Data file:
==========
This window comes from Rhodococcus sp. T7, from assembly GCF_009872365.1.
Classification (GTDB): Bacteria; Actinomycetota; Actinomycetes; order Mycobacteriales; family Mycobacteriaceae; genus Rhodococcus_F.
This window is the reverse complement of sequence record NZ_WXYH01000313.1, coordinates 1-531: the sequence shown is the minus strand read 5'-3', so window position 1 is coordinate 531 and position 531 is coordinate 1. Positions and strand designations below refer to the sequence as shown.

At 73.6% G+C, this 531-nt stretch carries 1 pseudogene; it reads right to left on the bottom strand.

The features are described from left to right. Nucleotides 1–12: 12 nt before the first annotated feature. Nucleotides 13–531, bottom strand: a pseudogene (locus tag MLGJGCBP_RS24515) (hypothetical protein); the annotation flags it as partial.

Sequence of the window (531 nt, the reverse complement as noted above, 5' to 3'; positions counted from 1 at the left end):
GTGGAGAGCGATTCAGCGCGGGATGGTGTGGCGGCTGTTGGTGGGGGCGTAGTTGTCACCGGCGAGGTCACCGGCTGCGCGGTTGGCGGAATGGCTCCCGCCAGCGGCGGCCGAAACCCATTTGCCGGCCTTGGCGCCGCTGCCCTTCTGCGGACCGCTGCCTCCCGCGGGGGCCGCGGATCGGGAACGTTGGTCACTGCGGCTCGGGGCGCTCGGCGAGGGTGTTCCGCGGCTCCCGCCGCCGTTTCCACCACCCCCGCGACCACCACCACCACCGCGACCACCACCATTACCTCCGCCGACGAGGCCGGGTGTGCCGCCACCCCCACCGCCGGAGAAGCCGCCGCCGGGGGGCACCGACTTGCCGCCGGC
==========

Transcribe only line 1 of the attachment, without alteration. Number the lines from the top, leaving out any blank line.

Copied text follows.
This window comes from Rhodococcus sp. T7, from assembly GCF_009872365.1.